My idea of sheetcake has nothing to do with cooking batter in a pan. It has everything to do with the idea of planting shrubs in masses. There are those times and places where planting out in rows has its place. Field rows of corn, asparagus, peonies or cutting flowers can be an astonishing sight. Many years ago I designed just such a garden for a client who tithed the use of the land surrounding his house to his church. This, the intersection of agriculture and landscape. Some years later I dicovered the work of the Spanish landscape architect, Fernando Caruncho. His gardens explore the idea of agrarian based landscape design on a grand scale. His landscape, Mas De Les Voltes, I admire as much as any landscape I have ever seen. But my intent with the above pictured landscape was to suggest that a drivecourt had been carved out of a mass of taxus. Though most of the mass is actually drivecourt, the suggestion of great mass remains. Shrubs planted formally en mass-I call this a sheetcake.
Caruncho had designed a garden in Madrid, La Florida, in which four giant rectangles of escallonia macrantha have been formally pruned into flat “tables” twenty inches high. I have never forgotten this gesture. There is another way to conceptualize this; the shrub is actually a a very tall groundcover. Describing the effect of such a planting as a sheetcake enables anyone to visualize exactly what it looks like. The now large English oaks set in squares of pachysandra rain leaves onto the yew sheetcakes in the fall. Weather working on the landscape provides something new to look at almost every day.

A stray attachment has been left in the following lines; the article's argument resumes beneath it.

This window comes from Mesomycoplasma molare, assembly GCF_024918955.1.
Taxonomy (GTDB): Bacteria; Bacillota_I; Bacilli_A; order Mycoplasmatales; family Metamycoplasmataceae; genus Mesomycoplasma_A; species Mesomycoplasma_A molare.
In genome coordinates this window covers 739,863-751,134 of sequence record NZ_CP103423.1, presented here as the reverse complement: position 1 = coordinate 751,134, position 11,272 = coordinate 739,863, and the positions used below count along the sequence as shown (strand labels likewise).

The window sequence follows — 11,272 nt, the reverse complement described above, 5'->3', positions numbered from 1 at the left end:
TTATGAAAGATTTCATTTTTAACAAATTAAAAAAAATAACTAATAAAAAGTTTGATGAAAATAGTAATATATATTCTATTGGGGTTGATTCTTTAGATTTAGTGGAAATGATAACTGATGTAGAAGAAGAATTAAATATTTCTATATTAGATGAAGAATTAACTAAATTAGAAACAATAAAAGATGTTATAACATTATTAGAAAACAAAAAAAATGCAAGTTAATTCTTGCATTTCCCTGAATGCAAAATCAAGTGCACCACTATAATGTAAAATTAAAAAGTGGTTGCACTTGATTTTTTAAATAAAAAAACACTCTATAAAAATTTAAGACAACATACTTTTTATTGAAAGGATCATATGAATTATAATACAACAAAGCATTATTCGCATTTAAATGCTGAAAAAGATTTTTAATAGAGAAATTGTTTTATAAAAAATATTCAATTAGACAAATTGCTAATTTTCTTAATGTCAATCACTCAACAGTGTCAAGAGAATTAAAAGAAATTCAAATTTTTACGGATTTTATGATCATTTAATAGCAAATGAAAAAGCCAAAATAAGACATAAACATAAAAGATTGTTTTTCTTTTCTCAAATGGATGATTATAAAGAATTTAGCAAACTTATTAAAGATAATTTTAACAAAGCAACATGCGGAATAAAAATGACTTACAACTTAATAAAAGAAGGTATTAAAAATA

Very small urban properties can be sheetcaked to good success. One has to choose as few gestures from many possibilities, given a small space. Too much going on in a small space dilutes the impact of the landscape. In this case saying less truly is more.
A very flat piece of land achieves a change of level with the interaction of two plant materials of different heights.
The dusting of fall leaves provides another dimension as the limelights are fading.
A sheetcake garden is an effective way to showcase abrupt changes in grade. I am all for celebrating any unusual characteristic of the land. One client had a low lying front yard, and an active artesian spring. I dug the ground deeper, and created a pond. The sidewalk to the front door was actually a boardwalk over the pond; you get the idea. The artesian spring was treated as an asset, rather than a nuisance. Accommodating nature helps produce a successful project.
A tree inset into a sheetcake provides another layer of interest. I have talked about the spent magnolia petals on these boxwood in the spring-it is a sight for my gardening eyes.
A sheetcake garden; it sounds good, doesn’t it?